Even a lot of "Baby boomers" have been shut out of local real estate markets, having to move out an hour or two away from where they grew up.

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Re: This may be the LAST pitch the Baby Boomers Bludgers

Post by Raggamuffin on Sun Mar 25, 2018 10:54 am

It's absurd to blame a whole group of people for economic woes anyway. "Baby boomers" are just people who happen to be born between certain years. There's a massive difference between 54 and 72 anyway. Those who are 72 will have been drawing their pensions for years, and those who are 54 have another 12 years or so before they retire. People at those ages will have completely different lifestyles, different incomes, and different personalities, so why lump them all together and blame them for everything?

I'm a "baby boomer" I guess, so what exactly have I done to deserve such vitriol just because of when I was born?

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Re: This may be the LAST pitch the Baby Boomers Bludgers

Post by Syl on Sun Mar 25, 2018 12:27 pm

Raggamuffin wrote:It's absurd to blame a whole group of people for economic woes anyway. "Baby boomers" are just people who happen to be born between certain years. There's a massive difference between 54 and 72 anyway. Those who are 72 will have been drawing their pensions for years, and those who are 54 have another 12 years or so before they retire. People at those ages will have completely different lifestyles, different incomes, and different personalities, so why lump them all together and blame them for everything?

I'm a "baby boomer" I guess, so what exactly have I done to deserve such vitriol just because of when I was born?

Same here...we struggled to buy a house when interest rates were sky high in the 1980's.
Now any saving people may have accrued during their working life lose value daily because the interest rate is so low and has been for years.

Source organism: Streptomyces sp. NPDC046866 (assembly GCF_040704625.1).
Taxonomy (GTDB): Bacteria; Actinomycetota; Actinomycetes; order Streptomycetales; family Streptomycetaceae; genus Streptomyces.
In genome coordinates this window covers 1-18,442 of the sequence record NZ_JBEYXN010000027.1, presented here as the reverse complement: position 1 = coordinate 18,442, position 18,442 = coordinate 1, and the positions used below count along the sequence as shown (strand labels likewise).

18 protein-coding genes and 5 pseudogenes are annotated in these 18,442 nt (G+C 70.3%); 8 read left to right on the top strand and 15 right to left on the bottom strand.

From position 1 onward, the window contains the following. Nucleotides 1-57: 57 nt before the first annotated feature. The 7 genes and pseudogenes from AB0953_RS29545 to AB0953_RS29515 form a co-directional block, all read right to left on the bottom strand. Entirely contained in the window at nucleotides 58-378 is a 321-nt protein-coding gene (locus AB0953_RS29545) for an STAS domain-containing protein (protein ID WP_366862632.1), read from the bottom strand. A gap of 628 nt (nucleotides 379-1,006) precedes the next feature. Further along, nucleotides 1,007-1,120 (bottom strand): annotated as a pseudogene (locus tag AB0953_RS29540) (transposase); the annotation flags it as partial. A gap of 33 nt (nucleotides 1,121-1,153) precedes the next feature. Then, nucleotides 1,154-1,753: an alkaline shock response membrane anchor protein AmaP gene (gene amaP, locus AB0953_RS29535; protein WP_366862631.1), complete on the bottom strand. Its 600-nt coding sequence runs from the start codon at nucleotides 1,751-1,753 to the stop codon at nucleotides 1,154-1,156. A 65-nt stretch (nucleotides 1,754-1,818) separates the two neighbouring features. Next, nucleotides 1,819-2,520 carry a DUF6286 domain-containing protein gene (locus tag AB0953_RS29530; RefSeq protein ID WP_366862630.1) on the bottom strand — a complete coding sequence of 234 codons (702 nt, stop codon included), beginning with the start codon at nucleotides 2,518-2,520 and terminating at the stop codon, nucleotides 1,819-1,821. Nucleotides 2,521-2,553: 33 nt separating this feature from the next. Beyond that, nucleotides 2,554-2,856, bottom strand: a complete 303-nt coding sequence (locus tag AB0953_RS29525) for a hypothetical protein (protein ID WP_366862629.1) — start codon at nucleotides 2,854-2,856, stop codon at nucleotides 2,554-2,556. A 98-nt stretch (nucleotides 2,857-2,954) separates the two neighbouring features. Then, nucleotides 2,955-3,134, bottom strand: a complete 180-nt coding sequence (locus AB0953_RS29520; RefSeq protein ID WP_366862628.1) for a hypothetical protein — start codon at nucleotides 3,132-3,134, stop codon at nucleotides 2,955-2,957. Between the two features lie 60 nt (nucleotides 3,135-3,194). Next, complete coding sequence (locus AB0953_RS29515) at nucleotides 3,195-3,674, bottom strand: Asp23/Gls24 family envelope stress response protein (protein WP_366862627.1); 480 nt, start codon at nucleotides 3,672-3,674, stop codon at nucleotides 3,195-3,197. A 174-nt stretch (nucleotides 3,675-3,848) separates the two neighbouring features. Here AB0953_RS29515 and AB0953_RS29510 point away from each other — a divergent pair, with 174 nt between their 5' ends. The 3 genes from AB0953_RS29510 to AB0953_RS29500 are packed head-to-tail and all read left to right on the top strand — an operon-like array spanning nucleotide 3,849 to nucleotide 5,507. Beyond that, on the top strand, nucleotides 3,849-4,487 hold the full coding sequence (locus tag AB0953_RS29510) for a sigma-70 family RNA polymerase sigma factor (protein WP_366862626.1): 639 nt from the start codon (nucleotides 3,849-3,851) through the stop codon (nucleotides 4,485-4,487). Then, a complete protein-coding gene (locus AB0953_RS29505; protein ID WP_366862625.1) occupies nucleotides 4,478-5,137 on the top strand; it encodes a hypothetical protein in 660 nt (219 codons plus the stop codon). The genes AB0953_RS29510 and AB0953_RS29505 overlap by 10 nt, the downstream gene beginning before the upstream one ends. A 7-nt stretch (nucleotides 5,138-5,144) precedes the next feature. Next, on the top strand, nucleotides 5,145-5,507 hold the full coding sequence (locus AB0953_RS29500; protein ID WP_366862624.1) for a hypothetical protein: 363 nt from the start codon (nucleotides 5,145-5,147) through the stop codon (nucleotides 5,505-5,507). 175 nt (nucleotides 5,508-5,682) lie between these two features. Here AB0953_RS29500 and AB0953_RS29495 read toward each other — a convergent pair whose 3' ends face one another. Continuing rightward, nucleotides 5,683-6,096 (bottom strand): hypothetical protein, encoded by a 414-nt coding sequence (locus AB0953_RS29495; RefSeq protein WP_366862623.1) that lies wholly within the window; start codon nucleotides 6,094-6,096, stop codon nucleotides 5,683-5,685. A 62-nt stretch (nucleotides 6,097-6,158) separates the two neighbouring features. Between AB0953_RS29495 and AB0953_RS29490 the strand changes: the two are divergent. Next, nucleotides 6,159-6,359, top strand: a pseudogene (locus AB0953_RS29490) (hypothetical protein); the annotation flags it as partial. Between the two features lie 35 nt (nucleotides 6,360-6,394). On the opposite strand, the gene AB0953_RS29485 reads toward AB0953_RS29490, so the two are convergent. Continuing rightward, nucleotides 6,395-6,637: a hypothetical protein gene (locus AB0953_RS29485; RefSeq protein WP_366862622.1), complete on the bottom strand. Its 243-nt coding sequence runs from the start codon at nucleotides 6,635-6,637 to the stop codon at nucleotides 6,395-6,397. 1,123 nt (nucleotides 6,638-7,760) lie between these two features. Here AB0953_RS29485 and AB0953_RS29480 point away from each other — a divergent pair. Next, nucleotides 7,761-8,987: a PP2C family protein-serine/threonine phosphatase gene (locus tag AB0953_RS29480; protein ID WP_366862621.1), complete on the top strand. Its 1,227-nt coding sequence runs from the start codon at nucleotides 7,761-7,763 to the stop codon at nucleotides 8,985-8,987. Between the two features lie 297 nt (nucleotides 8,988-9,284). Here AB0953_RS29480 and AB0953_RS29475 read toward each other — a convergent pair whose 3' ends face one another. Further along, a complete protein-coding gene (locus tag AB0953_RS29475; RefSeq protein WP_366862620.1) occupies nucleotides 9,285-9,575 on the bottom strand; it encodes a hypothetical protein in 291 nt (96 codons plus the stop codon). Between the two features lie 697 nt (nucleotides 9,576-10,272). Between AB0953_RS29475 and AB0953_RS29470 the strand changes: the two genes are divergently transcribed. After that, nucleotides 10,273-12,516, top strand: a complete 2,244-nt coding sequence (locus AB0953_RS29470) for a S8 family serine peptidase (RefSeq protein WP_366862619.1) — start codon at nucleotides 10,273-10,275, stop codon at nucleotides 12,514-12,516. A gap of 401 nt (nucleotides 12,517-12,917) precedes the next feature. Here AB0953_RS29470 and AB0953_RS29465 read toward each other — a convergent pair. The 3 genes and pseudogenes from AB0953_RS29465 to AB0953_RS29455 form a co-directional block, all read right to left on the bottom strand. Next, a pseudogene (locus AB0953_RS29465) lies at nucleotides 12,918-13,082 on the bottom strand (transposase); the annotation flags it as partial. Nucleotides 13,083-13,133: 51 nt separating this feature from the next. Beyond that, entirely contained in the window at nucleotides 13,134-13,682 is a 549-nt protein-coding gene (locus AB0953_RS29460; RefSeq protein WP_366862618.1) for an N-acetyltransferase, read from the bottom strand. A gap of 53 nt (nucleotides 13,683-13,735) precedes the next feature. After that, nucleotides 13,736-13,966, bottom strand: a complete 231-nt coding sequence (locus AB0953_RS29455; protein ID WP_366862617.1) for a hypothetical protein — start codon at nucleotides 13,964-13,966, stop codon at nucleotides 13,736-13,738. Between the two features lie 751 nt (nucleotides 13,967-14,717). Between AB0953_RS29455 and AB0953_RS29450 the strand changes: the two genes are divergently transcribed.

My OH worked from the age of 15 to when he retired, mostly self employed....its bloody hard work that enabled us to be in the position we are now, not state handouts, tax credits, child tax credits, and every other benefit that gets handed out nowadays whether people work or don't.


I get sick of reading on here how one country is better than another, how one race is superior, now its one age group being pitted against another, every generation, no matter where they live, has their own life and problems....stop bloody moaning.

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Re: This may be the LAST pitch the Baby Boomers Bludgers

Post by Fred Moletrousers on Sun Mar 25, 2018 1:11 pm

I can't speak for Nicko, but I certainly qualify as a pre-baby boomer, having been born a few months before Hitler invaded Poland.

In my early school years, of which I still retain vivid memories, I and kids like me had to go to bed hungry - and our parents even more hungry - and to get by with mainly well worn hand-me-down clothing because severe rationing meant that we could have little, if anything, else. I must have been about nine years old before I even saw an orange, and food rationing didn't end completely until I was about 15.

I have all-too vivid memories of my home town being bombed by the Luftwaffe night after night...and the V-weapons hitting us again towards the end of the war.

Of walking to school past the still smoking ruins of houses with Civil Defence personnel, policemen, medics and neighbors frantically digging through  rubble in the hope of finding someone still alive;

Of bodies covered by blood smeared blankets.

Of standing in primary school assembly and being addressed by a headmistress in floods of tears as she read out the names of schoolmates who would not be coming to school that morning. Or ever.

Yet with the love and devotion of our parents most of us came through it and went on to work hard to make something worthwhile of our lives.

And then I compare the people of my generation to those like the arrogant, self-proclaimed elitist, whingeing, complaining, "me first" ignorant bastard  Veya...and I wonder where it all went wrong.